Why was there a revolution in February?
The February Revolution of 1917 was the beginning of the Russian Revolution that lasted through to October. Although the causes were numerous, ranging from political to economic, it was the consequence of a combination of situations and events. This revolution resulted in the abdication of Tsar Nicholas II and was the first stage in the Russian Revolution, leading to the October Revolution where Lenin takes complete control of the country.
The first and underlying cause of the February revolution was the condition Russia was in. Russia was facing a lot of problems and was a very weak country. They went to war with Japan in 1904. To everyone's surprise, the Russians lost to Japan. The reasons why Russia lost to Japan were foreshadowing of the causes of the Russian Revolution. The Japanese surprise attacked Port Arthur, the Russians were not prepared and it took them a fair amount of time to respond.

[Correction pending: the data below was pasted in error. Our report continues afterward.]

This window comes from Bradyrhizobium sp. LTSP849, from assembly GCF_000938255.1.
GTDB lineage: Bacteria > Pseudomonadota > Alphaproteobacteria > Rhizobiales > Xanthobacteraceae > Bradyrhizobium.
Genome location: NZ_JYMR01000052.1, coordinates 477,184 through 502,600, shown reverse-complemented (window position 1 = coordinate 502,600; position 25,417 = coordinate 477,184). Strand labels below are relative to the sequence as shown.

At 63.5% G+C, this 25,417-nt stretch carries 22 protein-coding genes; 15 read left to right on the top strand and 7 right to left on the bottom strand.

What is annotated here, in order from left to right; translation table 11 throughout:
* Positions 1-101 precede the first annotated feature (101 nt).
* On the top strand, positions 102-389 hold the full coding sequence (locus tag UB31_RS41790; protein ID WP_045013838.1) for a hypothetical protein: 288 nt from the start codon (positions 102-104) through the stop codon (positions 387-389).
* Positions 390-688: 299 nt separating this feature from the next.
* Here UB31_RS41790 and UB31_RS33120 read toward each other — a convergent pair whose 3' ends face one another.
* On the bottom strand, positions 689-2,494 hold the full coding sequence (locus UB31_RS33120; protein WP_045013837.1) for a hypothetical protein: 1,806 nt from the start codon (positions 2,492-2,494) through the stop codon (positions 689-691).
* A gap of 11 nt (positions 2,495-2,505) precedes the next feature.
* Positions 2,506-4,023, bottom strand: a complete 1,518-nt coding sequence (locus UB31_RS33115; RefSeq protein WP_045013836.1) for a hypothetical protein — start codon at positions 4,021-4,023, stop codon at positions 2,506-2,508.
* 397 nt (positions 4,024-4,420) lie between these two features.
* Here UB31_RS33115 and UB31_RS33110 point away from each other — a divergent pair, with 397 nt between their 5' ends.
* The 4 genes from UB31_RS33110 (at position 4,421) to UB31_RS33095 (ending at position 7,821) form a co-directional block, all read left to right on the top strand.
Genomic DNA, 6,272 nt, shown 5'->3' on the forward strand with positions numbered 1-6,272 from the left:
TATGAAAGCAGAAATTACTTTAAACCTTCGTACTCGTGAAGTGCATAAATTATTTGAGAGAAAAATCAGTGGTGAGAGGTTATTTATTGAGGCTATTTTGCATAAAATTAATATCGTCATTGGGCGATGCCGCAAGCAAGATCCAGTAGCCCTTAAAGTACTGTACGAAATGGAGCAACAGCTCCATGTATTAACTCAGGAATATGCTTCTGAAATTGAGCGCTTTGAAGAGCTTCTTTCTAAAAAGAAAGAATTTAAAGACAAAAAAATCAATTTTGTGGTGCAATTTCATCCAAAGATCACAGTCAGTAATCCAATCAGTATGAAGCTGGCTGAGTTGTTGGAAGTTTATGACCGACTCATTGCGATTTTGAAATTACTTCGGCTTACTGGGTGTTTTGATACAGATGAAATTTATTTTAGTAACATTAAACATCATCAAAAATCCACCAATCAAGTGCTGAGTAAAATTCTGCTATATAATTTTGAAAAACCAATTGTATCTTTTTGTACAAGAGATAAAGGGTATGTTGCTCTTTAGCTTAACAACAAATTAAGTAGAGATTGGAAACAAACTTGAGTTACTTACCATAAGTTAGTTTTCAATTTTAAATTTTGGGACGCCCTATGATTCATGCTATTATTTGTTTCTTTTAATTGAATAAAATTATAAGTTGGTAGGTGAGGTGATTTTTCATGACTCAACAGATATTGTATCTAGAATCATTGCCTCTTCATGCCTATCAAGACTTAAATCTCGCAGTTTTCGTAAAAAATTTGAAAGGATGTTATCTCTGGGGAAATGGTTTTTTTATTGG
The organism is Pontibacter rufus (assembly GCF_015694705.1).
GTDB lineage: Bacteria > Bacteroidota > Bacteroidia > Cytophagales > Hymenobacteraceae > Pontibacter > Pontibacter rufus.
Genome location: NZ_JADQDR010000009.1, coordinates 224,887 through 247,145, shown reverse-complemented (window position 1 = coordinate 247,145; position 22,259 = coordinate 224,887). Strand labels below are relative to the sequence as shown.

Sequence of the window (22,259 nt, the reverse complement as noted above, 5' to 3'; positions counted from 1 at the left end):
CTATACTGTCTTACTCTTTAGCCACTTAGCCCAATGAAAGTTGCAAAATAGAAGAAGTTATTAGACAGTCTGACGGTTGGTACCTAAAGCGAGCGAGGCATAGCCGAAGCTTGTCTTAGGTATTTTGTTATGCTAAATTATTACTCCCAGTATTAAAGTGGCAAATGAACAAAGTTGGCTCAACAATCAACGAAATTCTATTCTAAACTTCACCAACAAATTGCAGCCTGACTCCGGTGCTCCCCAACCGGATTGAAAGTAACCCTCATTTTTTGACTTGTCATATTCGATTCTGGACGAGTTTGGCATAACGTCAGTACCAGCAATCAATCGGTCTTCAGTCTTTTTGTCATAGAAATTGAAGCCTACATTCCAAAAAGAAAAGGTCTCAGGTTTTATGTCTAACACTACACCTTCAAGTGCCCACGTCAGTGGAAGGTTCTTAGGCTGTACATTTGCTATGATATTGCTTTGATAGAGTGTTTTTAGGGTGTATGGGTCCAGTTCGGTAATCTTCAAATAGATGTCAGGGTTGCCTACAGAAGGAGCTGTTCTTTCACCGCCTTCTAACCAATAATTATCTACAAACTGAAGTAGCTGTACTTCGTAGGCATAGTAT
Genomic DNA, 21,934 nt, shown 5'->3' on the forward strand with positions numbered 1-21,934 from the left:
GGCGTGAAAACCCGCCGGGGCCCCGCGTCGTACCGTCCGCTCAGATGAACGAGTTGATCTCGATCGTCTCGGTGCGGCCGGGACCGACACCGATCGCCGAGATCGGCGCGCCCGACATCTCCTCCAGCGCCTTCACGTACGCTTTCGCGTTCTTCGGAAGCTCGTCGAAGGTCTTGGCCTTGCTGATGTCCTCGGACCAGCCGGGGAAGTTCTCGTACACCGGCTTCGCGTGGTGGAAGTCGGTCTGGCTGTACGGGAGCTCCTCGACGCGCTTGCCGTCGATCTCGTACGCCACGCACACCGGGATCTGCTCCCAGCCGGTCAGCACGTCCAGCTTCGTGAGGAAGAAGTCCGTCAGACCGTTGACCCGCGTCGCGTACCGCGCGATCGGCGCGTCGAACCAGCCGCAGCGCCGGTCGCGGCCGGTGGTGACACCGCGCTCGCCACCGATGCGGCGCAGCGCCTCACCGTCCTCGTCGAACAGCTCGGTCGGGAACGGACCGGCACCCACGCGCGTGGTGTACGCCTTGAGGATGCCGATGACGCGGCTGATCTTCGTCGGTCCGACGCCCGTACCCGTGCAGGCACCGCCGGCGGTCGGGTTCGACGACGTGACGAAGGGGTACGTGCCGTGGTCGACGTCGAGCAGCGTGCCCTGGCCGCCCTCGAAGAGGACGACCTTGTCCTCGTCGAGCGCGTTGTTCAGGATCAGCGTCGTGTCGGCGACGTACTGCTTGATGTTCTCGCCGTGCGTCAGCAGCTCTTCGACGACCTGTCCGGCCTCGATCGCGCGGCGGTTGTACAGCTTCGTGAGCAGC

The trans-Siberian railway was just finished but supplies had to travel thousands of miles through treacherous land to get to the soldiers. Those in power were incompetent, hated one another and were constantly arguing. They kept changing their strategies until finally the Russian Commander of Port Arthur surrendered to the Japanese, before consulting his officers, even though they were stocked with plenty of food and weapon and capable of holding out for longer. Even though the Russian army had 100,000 more people and only half as many casualties, victory was for the Japanese. The Russo-Japanese War left Russia's deep water navy and army devastated. The war also resulted in the Russian Revolution of 1905 and this popular discontent with the government was carried on. But the public was not only displeased with the outcome of the war, they had other reasons...